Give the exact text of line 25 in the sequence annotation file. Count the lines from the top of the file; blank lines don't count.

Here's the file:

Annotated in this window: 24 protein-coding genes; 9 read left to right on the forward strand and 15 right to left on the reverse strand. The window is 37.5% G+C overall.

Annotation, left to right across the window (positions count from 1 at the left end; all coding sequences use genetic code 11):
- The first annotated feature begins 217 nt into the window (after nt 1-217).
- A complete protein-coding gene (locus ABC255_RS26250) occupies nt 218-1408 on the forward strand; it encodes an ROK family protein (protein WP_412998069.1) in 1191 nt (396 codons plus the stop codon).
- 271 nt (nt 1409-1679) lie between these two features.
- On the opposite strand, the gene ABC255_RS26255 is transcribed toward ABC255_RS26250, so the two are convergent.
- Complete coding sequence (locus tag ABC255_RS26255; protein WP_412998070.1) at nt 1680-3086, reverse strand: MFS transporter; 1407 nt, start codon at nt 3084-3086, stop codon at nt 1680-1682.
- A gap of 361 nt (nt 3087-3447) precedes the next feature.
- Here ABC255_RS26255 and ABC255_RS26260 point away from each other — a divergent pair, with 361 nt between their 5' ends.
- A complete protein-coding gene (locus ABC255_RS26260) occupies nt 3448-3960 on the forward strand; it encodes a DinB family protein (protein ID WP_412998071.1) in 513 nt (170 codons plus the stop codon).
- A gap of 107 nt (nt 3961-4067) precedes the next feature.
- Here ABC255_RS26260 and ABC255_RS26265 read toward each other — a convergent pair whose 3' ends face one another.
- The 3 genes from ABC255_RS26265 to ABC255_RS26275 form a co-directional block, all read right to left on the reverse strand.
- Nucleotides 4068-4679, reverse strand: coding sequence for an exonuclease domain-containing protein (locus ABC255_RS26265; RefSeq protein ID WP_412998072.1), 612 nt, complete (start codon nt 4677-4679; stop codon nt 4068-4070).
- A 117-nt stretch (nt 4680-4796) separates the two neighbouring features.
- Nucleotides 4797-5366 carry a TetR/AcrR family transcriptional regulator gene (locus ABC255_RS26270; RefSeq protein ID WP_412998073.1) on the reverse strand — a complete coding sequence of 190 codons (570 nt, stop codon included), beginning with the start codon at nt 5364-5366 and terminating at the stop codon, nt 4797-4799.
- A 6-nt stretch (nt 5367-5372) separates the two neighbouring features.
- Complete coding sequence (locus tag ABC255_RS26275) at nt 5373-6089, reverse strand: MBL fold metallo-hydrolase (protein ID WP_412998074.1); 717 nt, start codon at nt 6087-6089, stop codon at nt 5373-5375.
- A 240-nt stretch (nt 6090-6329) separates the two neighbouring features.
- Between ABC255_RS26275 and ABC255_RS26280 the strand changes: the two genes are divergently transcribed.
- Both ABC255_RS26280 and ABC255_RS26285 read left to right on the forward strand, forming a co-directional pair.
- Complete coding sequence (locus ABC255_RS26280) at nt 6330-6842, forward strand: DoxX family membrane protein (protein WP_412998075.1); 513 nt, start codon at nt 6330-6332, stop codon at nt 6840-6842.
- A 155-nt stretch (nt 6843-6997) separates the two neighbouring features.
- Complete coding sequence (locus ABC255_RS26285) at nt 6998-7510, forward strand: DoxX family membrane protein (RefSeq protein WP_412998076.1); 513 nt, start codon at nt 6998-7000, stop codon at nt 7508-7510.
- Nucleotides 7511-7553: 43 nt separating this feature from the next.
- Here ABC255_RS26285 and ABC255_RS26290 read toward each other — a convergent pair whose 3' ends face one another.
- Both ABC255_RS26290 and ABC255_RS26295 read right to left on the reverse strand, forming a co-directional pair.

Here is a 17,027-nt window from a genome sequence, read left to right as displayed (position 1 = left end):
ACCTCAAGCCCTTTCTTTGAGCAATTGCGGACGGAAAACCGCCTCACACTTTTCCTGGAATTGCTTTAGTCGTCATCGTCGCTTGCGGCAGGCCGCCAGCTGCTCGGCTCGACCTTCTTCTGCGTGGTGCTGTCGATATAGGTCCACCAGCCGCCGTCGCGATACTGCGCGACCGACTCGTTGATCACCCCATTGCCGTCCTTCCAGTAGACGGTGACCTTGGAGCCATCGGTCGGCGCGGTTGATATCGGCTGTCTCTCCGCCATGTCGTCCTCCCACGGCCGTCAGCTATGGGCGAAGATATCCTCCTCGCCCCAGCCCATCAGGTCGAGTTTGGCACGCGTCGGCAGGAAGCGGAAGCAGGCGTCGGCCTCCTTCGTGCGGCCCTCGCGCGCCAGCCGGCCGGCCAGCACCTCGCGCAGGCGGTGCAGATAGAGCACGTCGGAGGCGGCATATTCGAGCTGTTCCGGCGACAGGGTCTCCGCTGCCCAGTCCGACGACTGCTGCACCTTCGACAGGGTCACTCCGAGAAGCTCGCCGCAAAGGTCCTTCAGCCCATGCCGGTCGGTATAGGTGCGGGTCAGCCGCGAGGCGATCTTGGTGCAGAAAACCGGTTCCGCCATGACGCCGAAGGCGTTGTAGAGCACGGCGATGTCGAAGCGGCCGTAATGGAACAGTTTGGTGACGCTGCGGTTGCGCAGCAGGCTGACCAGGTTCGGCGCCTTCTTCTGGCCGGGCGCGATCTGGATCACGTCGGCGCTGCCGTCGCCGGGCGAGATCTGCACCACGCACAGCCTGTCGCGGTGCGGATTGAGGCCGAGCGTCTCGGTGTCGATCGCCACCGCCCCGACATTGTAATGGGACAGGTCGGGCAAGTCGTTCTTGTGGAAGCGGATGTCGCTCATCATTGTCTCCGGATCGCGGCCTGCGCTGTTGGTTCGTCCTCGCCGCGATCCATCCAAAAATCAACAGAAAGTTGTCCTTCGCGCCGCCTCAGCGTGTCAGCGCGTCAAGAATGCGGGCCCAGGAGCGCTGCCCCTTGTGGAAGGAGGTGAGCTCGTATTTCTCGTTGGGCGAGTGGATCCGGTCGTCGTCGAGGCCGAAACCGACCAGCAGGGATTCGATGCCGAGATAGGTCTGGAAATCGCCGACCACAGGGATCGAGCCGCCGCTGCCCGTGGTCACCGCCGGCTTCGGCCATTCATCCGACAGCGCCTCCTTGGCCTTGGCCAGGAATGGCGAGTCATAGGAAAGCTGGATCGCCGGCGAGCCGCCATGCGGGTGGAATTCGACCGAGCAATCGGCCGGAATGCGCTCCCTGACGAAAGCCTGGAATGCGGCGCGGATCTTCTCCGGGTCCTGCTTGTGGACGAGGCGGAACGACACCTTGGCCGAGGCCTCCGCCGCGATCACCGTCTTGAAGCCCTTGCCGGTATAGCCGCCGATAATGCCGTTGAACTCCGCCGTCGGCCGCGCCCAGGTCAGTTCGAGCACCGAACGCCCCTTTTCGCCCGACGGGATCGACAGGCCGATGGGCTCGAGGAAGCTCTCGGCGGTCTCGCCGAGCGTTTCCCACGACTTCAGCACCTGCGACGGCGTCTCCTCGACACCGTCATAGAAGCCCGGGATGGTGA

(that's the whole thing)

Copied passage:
- Nucleotides 7511-7553: 43 nt separating this feature from the next.